Christofle Jardiniere Christofle Jardiniere Christofle Jardiniere Christofle Jardiniere Christofle Jardiniere Christofle Jardiniere
Pommes de Pin, A 'Japoniste' Parcel-Gilt and Multi-Patinated Bronze Jardinière

Designed by Émile-Auguste Reiber for Christofle & Cie, 1885-1886

Decorated with branches laden with flowers and cherry blossoms, the handles and feet cast to depict pine cones, inscribed Christofle et Cie and stamped 1313926, with original liner stamped 1313926

5 in (12.7 cm) high, 17 in (43 cm) wide, 10 ½ in (26.6 cm) deep

cf. Charlotte Gere, 'European Decorative Arts at the World's Fairs: 1850-1900', The Metropolitan Museum of Art Bulletin, v.56, no.3 (Winter, 1998-99)
Arts of East and West from World's Expositions 1855-1900: Paris, Vienna and Chicago, Nagoya, Japan, 2005, p.24, no.I-34
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Charles Christofle (1804-1863) took over his father’s jewellery business in Paris in 1830 and rapidly developed it. In 1842, he purchased the French rights to an electroplating patent from the English silversmith Elkington and, by 1847, his eponymous company was the largest electroplating firm in France. Supported by Napoleon III, the company produced tablewares and other objects in the latest revival styles, including the Louis XV and Louis XVI styles.

Among their most innovative and important designers was the architect and design theoretician, Émile Reiber (1826-1893), who worked as chief designer at Christofle from 1865. It was under his direction that the company began producing a line of Japanese-inspired pieces to meet the ever-increasing European taste for ‘japonisme’.

Reiber worked his apprenticeship with Abel Blouet and took part in the architect Hausmann’s renovations which changed the aspect of Paris, including the building of the town hall of the First District and the bridges of Arcole, Invalides and Iéna. He then devoted himself to decorative arts. He worked in collaboration with the ceramist Theodore Deck and was appointed director of the silversmith workshop of Maison Christofle in 1865. He was awarded the Grand Prix of the Union Centrale des Arts Décoratifs in 1874.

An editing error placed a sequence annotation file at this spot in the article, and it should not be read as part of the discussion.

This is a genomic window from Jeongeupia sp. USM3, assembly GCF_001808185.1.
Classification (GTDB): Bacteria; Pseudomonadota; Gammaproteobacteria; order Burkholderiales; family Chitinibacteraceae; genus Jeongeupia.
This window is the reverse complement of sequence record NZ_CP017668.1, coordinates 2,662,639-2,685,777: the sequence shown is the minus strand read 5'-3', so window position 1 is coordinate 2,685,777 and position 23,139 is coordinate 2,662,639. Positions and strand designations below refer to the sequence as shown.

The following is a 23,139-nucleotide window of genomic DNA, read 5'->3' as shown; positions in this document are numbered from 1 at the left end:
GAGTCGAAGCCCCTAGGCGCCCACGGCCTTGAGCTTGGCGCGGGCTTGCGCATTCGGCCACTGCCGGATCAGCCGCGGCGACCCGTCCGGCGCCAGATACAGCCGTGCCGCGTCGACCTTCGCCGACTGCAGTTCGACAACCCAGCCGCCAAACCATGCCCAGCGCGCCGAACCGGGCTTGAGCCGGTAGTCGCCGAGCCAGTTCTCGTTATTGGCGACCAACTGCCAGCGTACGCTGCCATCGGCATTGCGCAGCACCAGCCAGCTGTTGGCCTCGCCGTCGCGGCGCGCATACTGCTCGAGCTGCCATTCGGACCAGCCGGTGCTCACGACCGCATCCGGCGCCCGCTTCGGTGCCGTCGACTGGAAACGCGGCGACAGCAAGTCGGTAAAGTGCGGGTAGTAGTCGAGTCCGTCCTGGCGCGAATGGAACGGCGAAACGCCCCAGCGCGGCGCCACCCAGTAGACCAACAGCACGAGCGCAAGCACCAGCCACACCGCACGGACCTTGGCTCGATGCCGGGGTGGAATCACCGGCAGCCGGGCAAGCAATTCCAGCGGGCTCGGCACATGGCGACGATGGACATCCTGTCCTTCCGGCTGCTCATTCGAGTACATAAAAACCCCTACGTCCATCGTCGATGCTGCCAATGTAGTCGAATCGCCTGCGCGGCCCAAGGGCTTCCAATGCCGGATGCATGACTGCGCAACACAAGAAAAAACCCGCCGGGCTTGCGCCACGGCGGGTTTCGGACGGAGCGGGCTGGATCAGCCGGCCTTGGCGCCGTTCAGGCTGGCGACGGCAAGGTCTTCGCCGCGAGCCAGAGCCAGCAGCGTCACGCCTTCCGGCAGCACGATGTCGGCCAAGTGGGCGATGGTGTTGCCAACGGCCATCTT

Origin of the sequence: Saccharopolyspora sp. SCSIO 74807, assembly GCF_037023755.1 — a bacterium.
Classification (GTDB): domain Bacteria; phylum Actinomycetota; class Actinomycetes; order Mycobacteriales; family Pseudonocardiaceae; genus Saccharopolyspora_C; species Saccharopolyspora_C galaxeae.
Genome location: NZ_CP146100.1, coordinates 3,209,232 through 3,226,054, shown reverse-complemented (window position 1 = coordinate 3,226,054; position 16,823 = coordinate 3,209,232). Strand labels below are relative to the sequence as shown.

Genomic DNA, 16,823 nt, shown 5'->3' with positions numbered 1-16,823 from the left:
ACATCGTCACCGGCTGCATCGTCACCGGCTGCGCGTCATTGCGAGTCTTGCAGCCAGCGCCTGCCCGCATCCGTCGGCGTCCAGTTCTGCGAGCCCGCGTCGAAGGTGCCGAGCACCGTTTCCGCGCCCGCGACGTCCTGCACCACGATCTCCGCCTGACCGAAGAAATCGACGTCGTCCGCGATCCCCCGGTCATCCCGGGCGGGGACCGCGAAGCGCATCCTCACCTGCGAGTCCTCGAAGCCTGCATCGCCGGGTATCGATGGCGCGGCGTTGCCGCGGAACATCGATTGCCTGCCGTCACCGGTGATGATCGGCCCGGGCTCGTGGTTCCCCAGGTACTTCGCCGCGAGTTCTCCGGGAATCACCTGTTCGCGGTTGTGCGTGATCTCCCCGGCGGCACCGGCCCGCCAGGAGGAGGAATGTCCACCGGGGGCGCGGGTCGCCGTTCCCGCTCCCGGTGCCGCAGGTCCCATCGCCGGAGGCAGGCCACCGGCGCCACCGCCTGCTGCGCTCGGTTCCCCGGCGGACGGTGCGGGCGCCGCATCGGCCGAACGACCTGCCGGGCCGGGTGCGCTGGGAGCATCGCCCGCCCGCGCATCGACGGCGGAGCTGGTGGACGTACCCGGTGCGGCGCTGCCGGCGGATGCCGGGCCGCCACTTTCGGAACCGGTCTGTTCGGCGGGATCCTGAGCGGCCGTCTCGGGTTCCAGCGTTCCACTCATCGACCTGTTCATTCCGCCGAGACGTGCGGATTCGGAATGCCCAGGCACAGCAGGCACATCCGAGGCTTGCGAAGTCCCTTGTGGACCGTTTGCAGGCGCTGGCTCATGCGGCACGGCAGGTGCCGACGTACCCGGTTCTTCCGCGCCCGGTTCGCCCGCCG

Between 1875 and 1878 he produced intricate and surprising decorations influenced by China and Japan as well as India and Persia. Reiber showed himself to be one of the most avid enthusiasts of ‘japonisme’. For the coloured models he designed for Christofle, he used oriental decorations and techniques, bringing new life to tableware and table furniture. The discovery of ancient Japanese and Chinese bronzes inspired this work which, by using advanced industrial techniques, recreated the alloys and encrustations produced in Japan. Experiments into polychromy led to a whole collection of decorative arts which attracted world-wide attention at the Universal Exhibitions in Vienna in 1873 and in Paris in 1878. He triumphed in the 1878 Universal Exhibition in Paris on the stand of Maison Christofle where his productions were unanimously praised by the critics.

This jardinière was part of a series of objects including candelabra, gas lamps, and fruit bowls which was designed and produced specifically to be showcased at the 1878 Universal Exhibition in Paris. The polychromatic effect of the mixed-metal technique is itself Japanese in origin (called mokume) and the naturalistic motifs further reflect the influence of Japanese imagery.

On the present jardinière galvanoplastie, an innovative production technique developed by Christofle, is used with great success to create an intense decorative effect. The technique uses variegated patinas encrusted with layers of gold and silver that are painstakingly electroplated on the chased bronze surfaces. Discovered as early as 1836 by a Russian scientist called Jacobi, galvanoplastie was perfected by the Christofle workshops, in particular Charles Christofle’s nephew, Henri Bouilhet. At the 1855 Paris Universal Exhibition, galvanoplastie was celebrated for its well-conceived application of industry to design. The present jardinière was technically difficult to make and was expensive even then, which resulted in its rarity.

This jardinière is one of several produced by the company, and identical pieces in two sizes are today in the collections of the Metropolitan Museum of Art and the Musée d’Orsay.